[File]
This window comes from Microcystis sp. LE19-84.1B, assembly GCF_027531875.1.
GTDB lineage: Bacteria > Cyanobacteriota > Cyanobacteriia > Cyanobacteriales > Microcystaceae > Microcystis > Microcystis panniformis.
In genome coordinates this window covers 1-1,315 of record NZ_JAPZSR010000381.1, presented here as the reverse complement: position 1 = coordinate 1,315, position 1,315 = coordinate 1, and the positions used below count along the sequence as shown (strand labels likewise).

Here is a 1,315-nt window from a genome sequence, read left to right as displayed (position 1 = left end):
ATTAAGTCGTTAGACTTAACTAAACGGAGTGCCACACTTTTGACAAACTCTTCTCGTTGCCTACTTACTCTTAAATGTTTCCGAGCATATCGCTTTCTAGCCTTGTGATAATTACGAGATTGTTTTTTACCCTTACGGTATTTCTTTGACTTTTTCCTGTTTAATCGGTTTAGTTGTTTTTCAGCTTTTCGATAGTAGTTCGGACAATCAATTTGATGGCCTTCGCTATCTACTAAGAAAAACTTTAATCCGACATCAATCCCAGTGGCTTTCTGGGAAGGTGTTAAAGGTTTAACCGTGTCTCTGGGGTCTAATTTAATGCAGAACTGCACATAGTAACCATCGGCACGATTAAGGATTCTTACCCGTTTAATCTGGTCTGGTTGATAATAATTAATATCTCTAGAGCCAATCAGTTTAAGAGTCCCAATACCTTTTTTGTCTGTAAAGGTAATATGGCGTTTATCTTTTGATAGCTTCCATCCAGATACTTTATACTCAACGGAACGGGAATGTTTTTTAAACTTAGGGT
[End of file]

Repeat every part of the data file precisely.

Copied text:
This window comes from Microcystis sp. LE19-84.1B, assembly GCF_027531875.1.
GTDB lineage: Bacteria > Cyanobacteriota > Cyanobacteriia > Cyanobacteriales > Microcystaceae > Microcystis > Microcystis panniformis.
In genome coordinates this window covers 1-1,315 of record NZ_JAPZSR010000381.1, presented here as the reverse complement: position 1 = coordinate 1,315, position 1,315 = coordinate 1, and the positions used below count along the sequence as shown (strand labels likewise).

Here is a 1,315-nt window from a genome sequence, read left to right as displayed (position 1 = left end):
ATTAAGTCGTTAGACTTAACTAAACGGAGTGCCACACTTTTGACAAACTCTTCTCGTTGCCTACTTACTCTTAAATGTTTCCGAGCATATCGCTTTCTAGCCTTGTGATAATTACGAGATTGTTTTTTACCCTTACGGTATTTCTTTGACTTTTTCCTGTTTAATCGGTTTAGTTGTTTTTCAGCTTTTCGATAGTAGTTCGGACAATCAATTTGATGGCCTTCGCTATCTACTAAGAAAAACTTTAATCCGACATCAATCCCAGTGGCTTTCTGGGAAGGTGTTAAAGGTTTAACCGTGTCTCTGGGGTCTAATTTAATGCAGAACTGCACATAGTAACCATCGGCACGATTAAGGATTCTTACCCGTTTAATCTGGTCTGGTTGATAATAATTAATATCTCTAGAGCCAATCAGTTTAAGAGTCCCAATACCTTTTTTGTCTGTAAAGGTAATATGGCGTTTATCTTTTGATAGCTTCCATCCAGATACTTTATACTCAACGGAACGGGAATGTTTTTTAAACTTAGGGT